Fiction Tuesday – Market Crash (The Darned Conspiracy, scene 11)

on

Today’s blog is a section from The Darned Conspiracy, the sequel to my first novel In The Land of the Penny Gnomes

“Well, what did Mr. Nocks have to say?” Sills was seated much as she was when Grimby and Fineflin had left to interview the witness, only she was now sipping a bottle of water instead of coffee. With her caffeine intake shut off, Sills’ eyes had stopped spinning.

“Well, Corporal Nocks,” and here Grimby paused to make sure Sills recognized the emphasis. “…seems to think some folks who paid him to smuggle in some real pennies from the shops are the ones who introduced them into the economy.”

“And what makes Corporal Nocks so sure of that?”

Fineflin leaned back in his chair and, with a stylish flourish, set his feet on the corner of the Director’s desk. “Oh… probably something to do with the eleven thousand real pennies they forced him to drop off.”

Sills set down her water as she took this in. So distracted was she by the prospect that she didn’t even tell her subordinate to remove his boots from the desk. “Eleven… thousand?”

“Yup,” Grimby agreed. “Though that’s only his best guess, he says he didn’t collect all the pennies he was forced to deliver.”

“So they’re using other smugglers to bring them in.”

“The must be,” agreed Grimby once more.

Sills took a sip of her water. “And when you say ‘forced…'”

“They threatened to give his parents some rather nasty information he’d rather keep private.” Fineflin finished the sentence.

“And he has names?”

“Two, actually,” Grimby responded as he pulled out his phone and opened his notes. “A penny mine named ‘Silverhome’ and a mine supervisor named ‘Brill Gnat.'”

Sills nodded. “Good work, the two of you.”

Fineflin smiled. “I got to be the bad cop, Grimby gets punched too often.”

Grimby was about to issue a retort but was halted by Sills outstretched hand.

“Right now, I don’t care. You know I let you two get away with… whatever you two do to make your partnership work. Today is not the day. I’m assuming you’re recommending protective custody for Corporal Nocks?”

Grimby nodded. “Yes, boss. And for his family as well, if word gets out he’s turned Realm’s Evidence they may be at risk.”

“I understand. I’ll have a secure message sent to Great Roll to have them taken into protection. Does he have any specific requests?”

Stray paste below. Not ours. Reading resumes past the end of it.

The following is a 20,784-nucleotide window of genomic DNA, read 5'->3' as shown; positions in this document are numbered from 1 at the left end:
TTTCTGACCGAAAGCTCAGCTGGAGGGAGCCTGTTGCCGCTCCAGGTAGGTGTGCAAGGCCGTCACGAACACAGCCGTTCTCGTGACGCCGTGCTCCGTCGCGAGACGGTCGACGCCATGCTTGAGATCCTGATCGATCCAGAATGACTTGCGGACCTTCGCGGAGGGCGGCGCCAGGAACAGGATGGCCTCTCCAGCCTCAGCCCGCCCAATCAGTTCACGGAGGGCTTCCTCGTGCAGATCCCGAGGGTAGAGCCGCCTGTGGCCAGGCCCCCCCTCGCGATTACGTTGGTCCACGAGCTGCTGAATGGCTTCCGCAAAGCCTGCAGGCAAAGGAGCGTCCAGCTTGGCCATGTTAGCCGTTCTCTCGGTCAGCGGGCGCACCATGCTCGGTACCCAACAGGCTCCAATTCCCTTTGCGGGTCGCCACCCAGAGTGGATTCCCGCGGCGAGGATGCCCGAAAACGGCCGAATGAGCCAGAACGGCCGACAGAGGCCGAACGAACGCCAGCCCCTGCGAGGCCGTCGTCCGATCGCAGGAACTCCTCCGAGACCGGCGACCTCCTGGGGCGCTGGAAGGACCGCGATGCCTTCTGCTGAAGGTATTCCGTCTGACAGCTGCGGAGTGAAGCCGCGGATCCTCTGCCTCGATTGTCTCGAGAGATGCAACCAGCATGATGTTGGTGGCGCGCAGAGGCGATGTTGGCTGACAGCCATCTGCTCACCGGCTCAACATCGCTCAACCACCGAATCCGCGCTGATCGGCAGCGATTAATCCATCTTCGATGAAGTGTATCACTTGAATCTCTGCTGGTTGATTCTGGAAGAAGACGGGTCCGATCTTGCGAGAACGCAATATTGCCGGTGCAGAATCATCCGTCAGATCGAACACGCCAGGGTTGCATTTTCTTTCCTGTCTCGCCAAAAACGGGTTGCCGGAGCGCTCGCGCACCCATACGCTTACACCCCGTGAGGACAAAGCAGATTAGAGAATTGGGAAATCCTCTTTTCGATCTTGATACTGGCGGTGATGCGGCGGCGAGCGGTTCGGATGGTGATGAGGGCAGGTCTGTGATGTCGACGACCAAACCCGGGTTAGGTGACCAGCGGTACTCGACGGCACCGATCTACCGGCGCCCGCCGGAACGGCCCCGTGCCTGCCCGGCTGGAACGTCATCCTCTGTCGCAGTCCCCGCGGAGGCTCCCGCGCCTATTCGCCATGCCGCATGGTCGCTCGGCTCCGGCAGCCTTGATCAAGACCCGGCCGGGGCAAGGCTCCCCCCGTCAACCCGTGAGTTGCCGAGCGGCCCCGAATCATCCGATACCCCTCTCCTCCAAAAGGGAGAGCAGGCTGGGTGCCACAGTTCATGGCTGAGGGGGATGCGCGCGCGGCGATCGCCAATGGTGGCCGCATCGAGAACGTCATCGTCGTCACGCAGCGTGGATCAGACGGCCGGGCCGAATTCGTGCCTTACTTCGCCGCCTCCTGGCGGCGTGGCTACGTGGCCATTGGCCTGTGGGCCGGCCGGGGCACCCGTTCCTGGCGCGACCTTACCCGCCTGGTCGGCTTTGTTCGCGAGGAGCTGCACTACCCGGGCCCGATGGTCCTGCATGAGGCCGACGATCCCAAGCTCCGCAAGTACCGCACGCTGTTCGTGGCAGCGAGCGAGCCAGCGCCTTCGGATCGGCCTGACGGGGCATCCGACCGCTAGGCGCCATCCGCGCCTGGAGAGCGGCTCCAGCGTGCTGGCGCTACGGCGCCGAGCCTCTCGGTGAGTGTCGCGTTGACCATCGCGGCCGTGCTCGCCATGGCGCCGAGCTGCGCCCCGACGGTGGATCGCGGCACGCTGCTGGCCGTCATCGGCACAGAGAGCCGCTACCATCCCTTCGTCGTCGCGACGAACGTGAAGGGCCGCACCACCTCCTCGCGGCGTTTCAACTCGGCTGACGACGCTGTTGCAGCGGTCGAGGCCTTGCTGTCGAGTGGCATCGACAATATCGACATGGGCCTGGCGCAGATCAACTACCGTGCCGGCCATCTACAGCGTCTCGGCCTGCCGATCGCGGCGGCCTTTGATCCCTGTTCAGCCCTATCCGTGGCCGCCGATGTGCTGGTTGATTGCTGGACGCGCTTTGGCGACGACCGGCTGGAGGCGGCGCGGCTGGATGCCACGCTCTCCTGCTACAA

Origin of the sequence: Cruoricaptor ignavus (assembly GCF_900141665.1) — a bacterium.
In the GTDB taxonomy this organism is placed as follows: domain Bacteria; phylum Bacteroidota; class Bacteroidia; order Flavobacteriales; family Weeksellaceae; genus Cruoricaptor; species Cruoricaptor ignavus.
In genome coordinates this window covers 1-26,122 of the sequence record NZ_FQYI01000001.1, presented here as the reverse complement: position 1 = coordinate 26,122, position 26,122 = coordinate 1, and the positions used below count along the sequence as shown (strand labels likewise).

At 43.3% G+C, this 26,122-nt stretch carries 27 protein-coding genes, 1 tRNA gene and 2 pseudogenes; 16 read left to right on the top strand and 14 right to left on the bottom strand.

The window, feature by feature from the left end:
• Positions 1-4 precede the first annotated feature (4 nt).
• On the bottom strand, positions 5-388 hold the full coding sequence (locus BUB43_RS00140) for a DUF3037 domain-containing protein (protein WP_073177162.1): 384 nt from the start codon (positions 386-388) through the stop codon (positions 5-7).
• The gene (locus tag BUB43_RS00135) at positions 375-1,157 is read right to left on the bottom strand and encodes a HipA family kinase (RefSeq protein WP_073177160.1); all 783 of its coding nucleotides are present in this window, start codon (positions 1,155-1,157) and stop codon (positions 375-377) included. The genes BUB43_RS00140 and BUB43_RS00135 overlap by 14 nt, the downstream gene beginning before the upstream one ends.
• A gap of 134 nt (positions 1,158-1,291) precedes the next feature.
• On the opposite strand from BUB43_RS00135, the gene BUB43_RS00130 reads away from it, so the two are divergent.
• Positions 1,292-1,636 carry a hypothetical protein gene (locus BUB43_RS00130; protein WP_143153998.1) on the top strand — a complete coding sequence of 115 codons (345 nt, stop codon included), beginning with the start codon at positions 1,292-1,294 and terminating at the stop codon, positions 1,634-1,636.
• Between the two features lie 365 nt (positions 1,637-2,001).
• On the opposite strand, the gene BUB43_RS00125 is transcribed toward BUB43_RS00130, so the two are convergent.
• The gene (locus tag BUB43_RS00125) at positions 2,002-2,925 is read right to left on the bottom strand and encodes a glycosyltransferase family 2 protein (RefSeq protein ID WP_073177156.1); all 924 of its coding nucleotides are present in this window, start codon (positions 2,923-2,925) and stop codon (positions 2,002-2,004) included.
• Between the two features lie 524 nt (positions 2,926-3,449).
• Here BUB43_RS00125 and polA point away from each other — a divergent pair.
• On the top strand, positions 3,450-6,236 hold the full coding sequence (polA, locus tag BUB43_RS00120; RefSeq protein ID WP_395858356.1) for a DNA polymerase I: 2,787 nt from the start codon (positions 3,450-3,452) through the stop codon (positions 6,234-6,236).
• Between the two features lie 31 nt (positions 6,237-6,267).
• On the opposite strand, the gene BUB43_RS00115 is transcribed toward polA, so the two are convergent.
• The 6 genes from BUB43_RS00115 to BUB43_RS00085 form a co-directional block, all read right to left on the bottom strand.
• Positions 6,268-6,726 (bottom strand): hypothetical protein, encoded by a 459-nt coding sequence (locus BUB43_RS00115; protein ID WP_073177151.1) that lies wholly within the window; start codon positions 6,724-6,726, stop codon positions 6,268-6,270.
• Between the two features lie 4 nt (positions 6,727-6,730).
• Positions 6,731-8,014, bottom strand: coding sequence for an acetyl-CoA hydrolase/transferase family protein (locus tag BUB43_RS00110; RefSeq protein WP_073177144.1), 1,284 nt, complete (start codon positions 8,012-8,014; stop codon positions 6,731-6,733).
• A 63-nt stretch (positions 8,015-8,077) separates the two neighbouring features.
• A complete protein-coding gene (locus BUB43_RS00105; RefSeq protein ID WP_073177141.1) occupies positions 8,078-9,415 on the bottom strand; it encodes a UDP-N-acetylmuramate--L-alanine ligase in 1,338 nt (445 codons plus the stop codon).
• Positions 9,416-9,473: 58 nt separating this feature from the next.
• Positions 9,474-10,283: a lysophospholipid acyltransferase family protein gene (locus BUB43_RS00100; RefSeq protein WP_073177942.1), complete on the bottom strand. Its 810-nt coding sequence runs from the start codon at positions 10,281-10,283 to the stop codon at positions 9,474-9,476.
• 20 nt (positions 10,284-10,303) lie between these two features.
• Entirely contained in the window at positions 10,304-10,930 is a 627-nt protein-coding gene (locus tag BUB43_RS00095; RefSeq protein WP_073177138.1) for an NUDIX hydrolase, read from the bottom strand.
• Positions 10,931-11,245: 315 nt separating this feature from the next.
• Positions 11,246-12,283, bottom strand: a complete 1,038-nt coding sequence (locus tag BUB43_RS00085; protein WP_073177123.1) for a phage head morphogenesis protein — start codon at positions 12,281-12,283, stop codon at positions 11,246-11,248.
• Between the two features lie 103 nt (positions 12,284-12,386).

Fineflin lowered his feet and nodded his head as he responded. “Only one, Director. He would like a steady supply of chocolate.”

Sills cocked her head. “Chocolate?”

“Yes,” Fineflin continued. “It’s apparently the only thing he’s been able to taste since the war and he likes to sprinkle it on his food.”

“I…see. I’ll make sure it’s done. Now, I need you…”

“Hold up, boss,” Grimby cut in. “Other than everything, what’s got you so stressed out?”

Sills took a sip from her water and wiped her mouth with her beard. She then set the bottle down and leaned back in her chair. “Well, while you were down having your conversation this happened.” Sills reached up to her the console on her desk and pressed a button, whereupon a Television flickered on. An image of a dwarven reporter, standing outside the Governor’s building, came into focus. There was a title below her which read, “Time for a Change?” The three agents were silent as they listened.

“That’s a good question, Ogg. What we know at this point is that the Classical and Elven delegations have called for emergency hearings on the penny situation. Leaks have revealed that the ultimate goal of the hearings is, if pennies have indeed become unstable, to propose replacing the Penny Standard with The Sock Standard. Naturally, the Gnomish delegation is very upset with this proposal and have submitted a complaint to the Board.”

The image cut to many-warted witch sitting at a news desk. “And, Caraphina, what does Board leadership have to say about the called-for hearings?”

“Well, Ogg, Mr. Purple 1 released a statment a few minutes ago…”